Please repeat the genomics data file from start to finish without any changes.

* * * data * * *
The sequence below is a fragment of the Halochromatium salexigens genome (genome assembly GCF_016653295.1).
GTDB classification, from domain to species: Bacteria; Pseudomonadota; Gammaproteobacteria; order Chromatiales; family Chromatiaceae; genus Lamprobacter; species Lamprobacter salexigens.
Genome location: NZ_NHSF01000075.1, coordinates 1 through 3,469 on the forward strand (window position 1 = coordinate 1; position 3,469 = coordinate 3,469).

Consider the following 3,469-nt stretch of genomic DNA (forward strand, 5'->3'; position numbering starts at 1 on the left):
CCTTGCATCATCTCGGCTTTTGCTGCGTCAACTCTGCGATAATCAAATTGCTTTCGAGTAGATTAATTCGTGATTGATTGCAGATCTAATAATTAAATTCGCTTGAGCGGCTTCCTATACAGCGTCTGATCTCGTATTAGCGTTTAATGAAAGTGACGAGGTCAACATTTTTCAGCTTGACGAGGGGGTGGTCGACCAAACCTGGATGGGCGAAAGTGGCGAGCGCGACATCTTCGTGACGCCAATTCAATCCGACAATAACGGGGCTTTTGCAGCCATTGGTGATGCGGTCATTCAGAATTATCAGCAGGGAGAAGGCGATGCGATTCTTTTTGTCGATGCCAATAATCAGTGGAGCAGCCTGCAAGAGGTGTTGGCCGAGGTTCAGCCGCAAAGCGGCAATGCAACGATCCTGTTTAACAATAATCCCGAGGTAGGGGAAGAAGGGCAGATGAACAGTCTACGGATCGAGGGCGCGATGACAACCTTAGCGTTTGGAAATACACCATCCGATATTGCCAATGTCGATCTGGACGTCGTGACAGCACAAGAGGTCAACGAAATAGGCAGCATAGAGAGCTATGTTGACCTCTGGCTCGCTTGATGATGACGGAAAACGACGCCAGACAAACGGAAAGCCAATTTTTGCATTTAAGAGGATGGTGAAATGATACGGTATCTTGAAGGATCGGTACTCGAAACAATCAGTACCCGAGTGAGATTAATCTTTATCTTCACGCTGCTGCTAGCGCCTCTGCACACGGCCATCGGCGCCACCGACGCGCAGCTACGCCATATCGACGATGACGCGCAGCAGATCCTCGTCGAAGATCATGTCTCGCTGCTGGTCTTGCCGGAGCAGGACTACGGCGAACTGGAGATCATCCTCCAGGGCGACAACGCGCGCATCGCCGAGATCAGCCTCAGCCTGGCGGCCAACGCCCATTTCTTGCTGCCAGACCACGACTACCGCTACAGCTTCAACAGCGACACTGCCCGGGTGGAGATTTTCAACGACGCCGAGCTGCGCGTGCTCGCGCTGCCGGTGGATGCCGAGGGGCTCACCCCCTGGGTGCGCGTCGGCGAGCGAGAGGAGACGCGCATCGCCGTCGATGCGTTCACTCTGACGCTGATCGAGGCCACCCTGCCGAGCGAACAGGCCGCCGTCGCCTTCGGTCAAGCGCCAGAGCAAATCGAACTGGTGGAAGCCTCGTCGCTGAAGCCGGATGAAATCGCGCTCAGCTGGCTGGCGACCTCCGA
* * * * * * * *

The sequence below is a fragment of the Halochromatium salexigens genome (genome assembly GCF_016653295.1).
GTDB classification, from domain to species: Bacteria; Pseudomonadota; Gammaproteobacteria; order Chromatiales; family Chromatiaceae; genus Lamprobacter; species Lamprobacter salexigens.
Genome location: NZ_NHSF01000075.1, coordinates 1 through 3,469 on the forward strand (window position 1 = coordinate 1; position 3,469 = coordinate 3,469).

Consider the following 3,469-nt stretch of genomic DNA (forward strand, 5'->3'; position numbering starts at 1 on the left):
CCTTGCATCATCTCGGCTTTTGCTGCGTCAACTCTGCGATAATCAAATTGCTTTCGAGTAGATTAATTCGTGATTGATTGCAGATCTAATAATTAAATTCGCTTGAGCGGCTTCCTATACAGCGTCTGATCTCGTATTAGCGTTTAATGAAAGTGACGAGGTCAACATTTTTCAGCTTGACGAGGGGGTGGTCGACCAAACCTGGATGGGCGAAAGTGGCGAGCGCGACATCTTCGTGACGCCAATTCAATCCGACAATAACGGGGCTTTTGCAGCCATTGGTGATGCGGTCATTCAGAATTATCAGCAGGGAGAAGGCGATGCGATTCTTTTTGTCGATGCCAATAATCAGTGGAGCAGCCTGCAAGAGGTGTTGGCCGAGGTTCAGCCGCAAAGCGGCAATGCAACGATCCTGTTTAACAATAATCCCGAGGTAGGGGAAGAAGGGCAGATGAACAGTCTACGGATCGAGGGCGCGATGACAACCTTAGCGTTTGGAAATACACCATCCGATATTGCCAATGTCGATCTGGACGTCGTGACAGCACAAGAGGTCAACGAAATAGGCAGCATAGAGAGCTATGTTGACCTCTGGCTCGCTTGATGATGACGGAAAACGACGCCAGACAAACGGAAAGCCAATTTTTGCATTTAAGAGGATGGTGAAATGATACGGTATCTTGAAGGATCGGTACTCGAAACAATCAGTACCCGAGTGAGATTAATCTTTATCTTCACGCTGCTGCTAGCGCCTCTGCACACGGCCATCGGCGCCACCGACGCGCAGCTACGCCATATCGACGATGACGCGCAGCAGATCCTCGTCGAAGATCATGTCTCGCTGCTGGTCTTGCCGGAGCAGGACTACGGCGAACTGGAGATCATCCTCCAGGGCGACAACGCGCGCATCGCCGAGATCAGCCTCAGCCTGGCGGCCAACGCCCATTTCTTGCTGCCAGACCACGACTACCGCTACAGCTTCAACAGCGACACTGCCCGGGTGGAGATTTTCAACGACGCCGAGCTGCGCGTGCTCGCGCTGCCGGTGGATGCCGAGGGGCTCACCCCCTGGGTGCGCGTCGGCGAGCGAGAGGAGACGCGCATCGCCGTCGATGCGTTCACTCTGACGCTGATCGAGGCCACCCTGCCGAGCGAACAGGCCGCCGTCGCCTTCGGTCAAGCGCCAGAGCAAATCGAACTGGTGGAAGCCTCGTCGCTGAAGCCGGATGAAATCGCGCTCAGCTGGCTGGCGACCTCCGA